There has been another change to Sarawak law to further disadvantage natives in the  unequal struggle for their resources, namely the appointment by the state of headmen who were previously elected by their community.

Time and again, as Sarawak Report and Radio Free Sarawak have reported, headmen who represented their communities have found themselves replaced by personalities more congenial to the local GPS YB or MP, who often appear to be highly sympathetic to logging interests as opposed to the interests of their constituents.

In Long Terawan, campaigners are claiming this also is the case. They claim the YB and GPS state government has apparently taken the agreement of their own appointed headman and his council to claim the dam projects have the agreement of the community, when they do not.

Those who are aggrieved say the community has not been consulted about the extremely hasty plans. Nor were they consulted over the invitation to survey their lands with the clear intent of pushing forward this project as fast as possible. Such community consultation is their legal right.

Yet, the response of the local state parliamentarian, YB Datuk Gerawat Galà,  – communicated by WhatsApp message to protestors – appears threatening to say the least:

“NCR Perimeter survey under Sect.6 of the Sarawak Land Code (SLC) has been conducted by L&S all over S’wak wherever there is a request made by the NCR owners through their KM/KK [Council/ Headman] for such survey….
The allegation that the govt use Sect.6 perimeter survey to take NCR land is totally false and without any basis or proof. …..Therefore there is no basis for those opposing Section.6 perimeter survey to complain that they will loose their NCR rights..
I understand that the dialogue with the KM/KK [Council/ Headman] on the Sect.6 NCR perimeter survey has already been held by the Land and Survey and they are satisfied that Lg Terawan community have requested for and agreed to the Sect.6 perimeter survey….
If anyone obstruct or interfere with the conduct of the Sect.6 perimeter survey, the KM/KK[Council/ Headman] can lodge a police report against such person and that person can be charged in court for obstructing public servant from carrying on their lawful duties.”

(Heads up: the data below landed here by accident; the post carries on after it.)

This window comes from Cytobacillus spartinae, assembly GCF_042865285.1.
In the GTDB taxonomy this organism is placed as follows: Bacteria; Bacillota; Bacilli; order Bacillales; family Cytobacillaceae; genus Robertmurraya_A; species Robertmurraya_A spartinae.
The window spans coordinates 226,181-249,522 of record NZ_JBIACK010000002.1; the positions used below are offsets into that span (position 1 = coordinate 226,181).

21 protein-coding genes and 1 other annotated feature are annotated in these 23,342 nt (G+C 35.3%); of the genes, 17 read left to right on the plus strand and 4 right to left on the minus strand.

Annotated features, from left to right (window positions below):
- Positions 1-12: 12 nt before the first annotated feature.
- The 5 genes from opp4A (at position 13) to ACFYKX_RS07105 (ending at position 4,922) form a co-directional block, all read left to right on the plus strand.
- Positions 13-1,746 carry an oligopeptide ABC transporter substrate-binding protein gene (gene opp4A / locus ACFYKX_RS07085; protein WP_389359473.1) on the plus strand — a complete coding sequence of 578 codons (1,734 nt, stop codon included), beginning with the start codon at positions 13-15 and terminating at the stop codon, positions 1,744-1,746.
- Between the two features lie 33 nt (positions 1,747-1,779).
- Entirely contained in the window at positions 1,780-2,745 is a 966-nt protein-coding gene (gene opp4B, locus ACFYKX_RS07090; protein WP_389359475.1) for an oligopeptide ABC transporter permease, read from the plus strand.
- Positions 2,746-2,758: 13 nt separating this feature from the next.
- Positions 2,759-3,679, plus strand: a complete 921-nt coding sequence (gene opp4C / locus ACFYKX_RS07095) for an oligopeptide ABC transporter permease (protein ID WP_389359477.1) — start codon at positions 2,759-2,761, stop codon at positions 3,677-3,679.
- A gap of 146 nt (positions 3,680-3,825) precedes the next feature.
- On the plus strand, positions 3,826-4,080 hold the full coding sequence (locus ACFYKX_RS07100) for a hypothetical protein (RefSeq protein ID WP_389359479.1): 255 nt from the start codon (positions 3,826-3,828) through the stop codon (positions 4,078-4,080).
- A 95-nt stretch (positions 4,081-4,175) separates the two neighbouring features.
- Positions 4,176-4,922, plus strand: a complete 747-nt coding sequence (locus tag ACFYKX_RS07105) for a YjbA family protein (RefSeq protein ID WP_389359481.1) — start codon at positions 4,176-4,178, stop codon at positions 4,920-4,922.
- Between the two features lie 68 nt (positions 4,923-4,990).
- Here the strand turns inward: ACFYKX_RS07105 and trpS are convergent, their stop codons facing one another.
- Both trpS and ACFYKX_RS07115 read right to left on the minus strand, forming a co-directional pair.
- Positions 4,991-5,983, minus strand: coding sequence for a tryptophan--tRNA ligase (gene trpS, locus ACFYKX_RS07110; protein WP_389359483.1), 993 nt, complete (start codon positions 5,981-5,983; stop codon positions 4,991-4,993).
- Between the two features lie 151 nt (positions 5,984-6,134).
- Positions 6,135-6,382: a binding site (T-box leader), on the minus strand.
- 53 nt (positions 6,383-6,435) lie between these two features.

Those who reject the claim that a majority of their local community have supported an invitation to the Land & Survey department point out that in the absence of a consultation exercise they cannot know who has supported the proposal and who has not.

Neither have the villagers been sufficiently informed about the dam project itself to make their judgement either way.

Yet, already they are being threatened with criminal prosecution by their own state representative for voicing an objection to the sudden rush to survey their land which just happened to come hard on the heels of an announcement they do not recognise, which is that they themselves ‘requested’ for the cascading Totoh dams to be built.

Such conflict is nothing new, just the slogans. It is a story constantly being heard from communities in Sarawak, particularly in areas where politically backed encroachments are taking place in their land.

Save Rivers in their press announcement today and in their petition to the Sarawak State Government has made clear that due process that has been breached by these recent actions and threats against villagers.

In short, there has been no project disclosure, no community consultation and no environmental impact assessments that would justify the claims being made that communities have requested or welcomed the damming up of their river on the questionable grounds they ‘no longer use it’ and want rid of crocs.

If the state government and Premier have been misled on this matter by false or biased assurances which have caused them to make sweeping and faulty announcements about the alleged wishes of the people of Baram, this is the time to pause these plans and restore due process.

Press Release By Save Rivers